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More than 1,000 Central Okanagan seniors relying on food bank this Christmas

A truck unloading essential items at the Central Okanagan Food Bank in Kelowna.

The Central Okanagan Food Bank will serve more people this Christmas than it did during this summers's record-breaking wildfires, including 1,000 local seniors.

Trevor Moss, CEO of the Central Okanagan Food Bank, told they recently served two senior couples, who were forced to live in a shared accommodation between the four of them just to keep up with rising rent prices.

“They're in their 70s and they've all signed up for assistance because of the cost of living,” Moss said. “What you're seeing is people are struggling with the cost of living, so they're having to be creative, unfortunately, to survive.”

Since January, there has been a 32% increase in people accessing the food bank, Moss said.

“And then there's been a steep rise in the needs since September. To the point where we will serve more people this Christmas than we did even during the wildfire crisis,” he said.

There are currently more than 7,400 individuals registered to receive a Christmas hampers from the food bank this holiday season. However, the organization is still expecting another thousand to sign up in the coming days.

Over 1,000 seniors will also be accessing the holiday hamper. Most of them are coming to the food bank as a result of inflation and from a lack of discretionary income.

“On Friday, we just had a 91-year-old woman come into the food bank for the first time because she just simply cannot make it because her rent is so high,” Moss said. “I think for someone that's 91, she shouldn't have to do that. For the first time in her life, she came into the food bank... she said simply, I just won't have the money in my account.”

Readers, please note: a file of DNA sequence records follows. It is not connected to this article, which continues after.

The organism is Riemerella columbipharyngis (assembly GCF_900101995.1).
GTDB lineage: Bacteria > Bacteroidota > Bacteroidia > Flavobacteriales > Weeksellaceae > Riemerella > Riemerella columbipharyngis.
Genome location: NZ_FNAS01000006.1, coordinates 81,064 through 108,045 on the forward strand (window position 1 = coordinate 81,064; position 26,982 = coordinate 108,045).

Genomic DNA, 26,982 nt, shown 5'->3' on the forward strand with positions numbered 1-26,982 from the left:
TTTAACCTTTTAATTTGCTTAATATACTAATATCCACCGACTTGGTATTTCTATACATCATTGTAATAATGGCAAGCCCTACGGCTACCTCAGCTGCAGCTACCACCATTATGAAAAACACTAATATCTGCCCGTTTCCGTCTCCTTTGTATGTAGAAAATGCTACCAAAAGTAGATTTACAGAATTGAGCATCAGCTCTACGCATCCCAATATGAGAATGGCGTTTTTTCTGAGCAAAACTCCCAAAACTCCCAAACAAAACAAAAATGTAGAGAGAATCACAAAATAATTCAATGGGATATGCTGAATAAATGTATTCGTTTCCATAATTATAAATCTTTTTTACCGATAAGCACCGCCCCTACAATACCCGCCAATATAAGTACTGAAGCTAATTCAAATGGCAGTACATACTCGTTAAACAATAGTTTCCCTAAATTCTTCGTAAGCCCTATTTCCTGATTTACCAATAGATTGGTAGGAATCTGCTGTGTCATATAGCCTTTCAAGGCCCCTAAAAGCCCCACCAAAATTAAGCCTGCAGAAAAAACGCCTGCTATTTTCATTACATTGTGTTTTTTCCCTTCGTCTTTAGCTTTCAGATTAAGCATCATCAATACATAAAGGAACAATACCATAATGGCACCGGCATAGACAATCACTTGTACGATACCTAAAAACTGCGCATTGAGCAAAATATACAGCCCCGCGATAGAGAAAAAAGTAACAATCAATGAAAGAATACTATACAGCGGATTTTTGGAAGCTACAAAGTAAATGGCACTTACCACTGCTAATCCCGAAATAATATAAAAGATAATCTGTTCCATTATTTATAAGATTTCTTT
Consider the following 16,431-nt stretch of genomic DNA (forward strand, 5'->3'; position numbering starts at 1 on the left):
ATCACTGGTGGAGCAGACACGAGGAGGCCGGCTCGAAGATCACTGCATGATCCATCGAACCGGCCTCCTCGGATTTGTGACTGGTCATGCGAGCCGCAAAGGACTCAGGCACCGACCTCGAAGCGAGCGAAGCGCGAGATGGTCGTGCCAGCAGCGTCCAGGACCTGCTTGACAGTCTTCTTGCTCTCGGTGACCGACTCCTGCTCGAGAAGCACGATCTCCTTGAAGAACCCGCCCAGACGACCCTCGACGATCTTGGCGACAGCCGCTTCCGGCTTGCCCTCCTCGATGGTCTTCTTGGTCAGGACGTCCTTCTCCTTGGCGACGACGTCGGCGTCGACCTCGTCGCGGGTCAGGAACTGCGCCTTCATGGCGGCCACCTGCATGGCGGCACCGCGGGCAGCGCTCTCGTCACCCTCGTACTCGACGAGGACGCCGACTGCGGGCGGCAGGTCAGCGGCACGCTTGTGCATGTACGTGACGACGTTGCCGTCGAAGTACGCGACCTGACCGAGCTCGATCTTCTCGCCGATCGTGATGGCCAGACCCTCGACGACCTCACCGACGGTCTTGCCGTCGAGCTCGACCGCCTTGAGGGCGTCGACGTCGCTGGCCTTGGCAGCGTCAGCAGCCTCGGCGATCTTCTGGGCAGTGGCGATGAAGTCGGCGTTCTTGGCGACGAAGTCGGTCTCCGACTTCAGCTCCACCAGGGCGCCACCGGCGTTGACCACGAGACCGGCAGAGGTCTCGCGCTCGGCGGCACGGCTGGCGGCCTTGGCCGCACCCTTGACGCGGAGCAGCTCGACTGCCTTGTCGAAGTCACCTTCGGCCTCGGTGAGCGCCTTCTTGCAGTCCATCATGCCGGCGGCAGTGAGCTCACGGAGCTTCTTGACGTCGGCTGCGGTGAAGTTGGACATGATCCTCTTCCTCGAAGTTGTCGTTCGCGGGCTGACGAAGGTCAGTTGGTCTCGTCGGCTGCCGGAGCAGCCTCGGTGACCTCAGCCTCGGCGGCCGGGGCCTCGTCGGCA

In October, the food bank served a record number of residents for Thanksgiving weekend. Since then, the numbers have only increased.

READ MORE: Central Okanagan food bank serves record numbers this Thanksgiving

“We're still serving families right now that are displaced from the wildfires,” Moss said. “And some of those families will be coming in and accepting a Christmas hamper.”

According to Moss, the main reason for this is the constantly increasing rate of general inflation. Thirty per cent of the food bank’s clientele are also paying higher than average shelter costs, leaving them vulnerable to financial hardship.

One client, a woman named Karen, was forced to seek assistance from the food bank after becoming a full-time carer for her terminally ill mother.

“Despite the emotional tolls, she's devoted herself to her family by caring for her mother until her death and worked tirelessly to ensure her father with Alzheimer's had a place in a long-term care home,” Moss explained. “The food bank has become an essential support system for Karen… after picking up her hamper, she realized that it's helped her in her emotional well-being and from the trauma she's experienced with the passing of her mom.”

This Christmas, the food bank will be running a Set the Holiday Table campaign which aims to provide 3,500 to 3,600 households with a holiday hamper.

However, due to the rising cost of living, food drives have been down by 50%, Moss said, but the food bank still aims to meet its ambitious targets. 

Although donations are one way to give, willing participants can also volunteer their time to build Christmas hampers.

To find out more about the Central Okanagan Food Bank follow the link here.

To contact a reporter for this story, email Georgina Whitehouse or call 250-864-7494 or email the editor. You can also submit photos, videos or news tips to the newsroom and be entered to win a monthly prize draw.

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